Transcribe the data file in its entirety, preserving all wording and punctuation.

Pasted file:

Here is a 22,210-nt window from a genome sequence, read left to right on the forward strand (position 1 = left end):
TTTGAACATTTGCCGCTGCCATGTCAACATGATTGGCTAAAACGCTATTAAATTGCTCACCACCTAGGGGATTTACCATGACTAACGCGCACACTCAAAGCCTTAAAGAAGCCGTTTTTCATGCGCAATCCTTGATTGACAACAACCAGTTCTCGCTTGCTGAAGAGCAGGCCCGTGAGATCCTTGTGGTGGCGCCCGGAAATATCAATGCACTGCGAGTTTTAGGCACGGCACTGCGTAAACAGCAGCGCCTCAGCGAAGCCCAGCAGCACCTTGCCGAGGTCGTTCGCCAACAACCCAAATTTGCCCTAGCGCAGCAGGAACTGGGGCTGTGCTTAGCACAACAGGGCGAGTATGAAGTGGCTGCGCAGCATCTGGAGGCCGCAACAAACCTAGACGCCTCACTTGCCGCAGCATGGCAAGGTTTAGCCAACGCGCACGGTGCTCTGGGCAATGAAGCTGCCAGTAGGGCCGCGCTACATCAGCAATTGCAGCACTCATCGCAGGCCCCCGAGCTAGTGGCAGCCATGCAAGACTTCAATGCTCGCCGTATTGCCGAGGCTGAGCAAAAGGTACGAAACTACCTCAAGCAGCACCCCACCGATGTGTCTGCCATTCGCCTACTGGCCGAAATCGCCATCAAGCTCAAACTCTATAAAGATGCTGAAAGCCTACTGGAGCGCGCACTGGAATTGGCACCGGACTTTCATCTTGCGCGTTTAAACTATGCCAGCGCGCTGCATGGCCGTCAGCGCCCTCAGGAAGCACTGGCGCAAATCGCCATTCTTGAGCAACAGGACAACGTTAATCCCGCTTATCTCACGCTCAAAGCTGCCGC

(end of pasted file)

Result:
Here is a 22,210-nt window from a genome sequence, read left to right on the forward strand (position 1 = left end):
TTTGAACATTTGCCGCTGCCATGTCAACATGATTGGCTAAAACGCTATTAAATTGCTCACCACCTAGGGGATTTACCATGACTAACGCGCACACTCAAAGCCTTAAAGAAGCCGTTTTTCATGCGCAATCCTTGATTGACAACAACCAGTTCTCGCTTGCTGAAGAGCAGGCCCGTGAGATCCTTGTGGTGGCGCCCGGAAATATCAATGCACTGCGAGTTTTAGGCACGGCACTGCGTAAACAGCAGCGCCTCAGCGAAGCCCAGCAGCACCTTGCCGAGGTCGTTCGCCAACAACCCAAATTTGCCCTAGCGCAGCAGGAACTGGGGCTGTGCTTAGCACAACAGGGCGAGTATGAAGTGGCTGCGCAGCATCTGGAGGCCGCAACAAACCTAGACGCCTCACTTGCCGCAGCATGGCAAGGTTTAGCCAACGCGCACGGTGCTCTGGGCAATGAAGCTGCCAGTAGGGCCGCGCTACATCAGCAATTGCAGCACTCATCGCAGGCCCCCGAGCTAGTGGCAGCCATGCAAGACTTCAATGCTCGCCGTATTGCCGAGGCTGAGCAAAAGGTACGAAACTACCTCAAGCAGCACCCCACCGATGTGTCTGCCATTCGCCTACTGGCCGAAATCGCCATCAAGCTCAAACTCTATAAAGATGCTGAAAGCCTACTGGAGCGCGCACTGGAATTGGCACCGGACTTTCATCTTGCGCGTTTAAACTATGCCAGCGCGCTGCATGGCCGTCAGCGCCCTCAGGAAGCACTGGCGCAAATCGCCATTCTTGAGCAACAGGACAACGTTAATCCCGCTTATCTCACGCTCAAAGCTGCCGC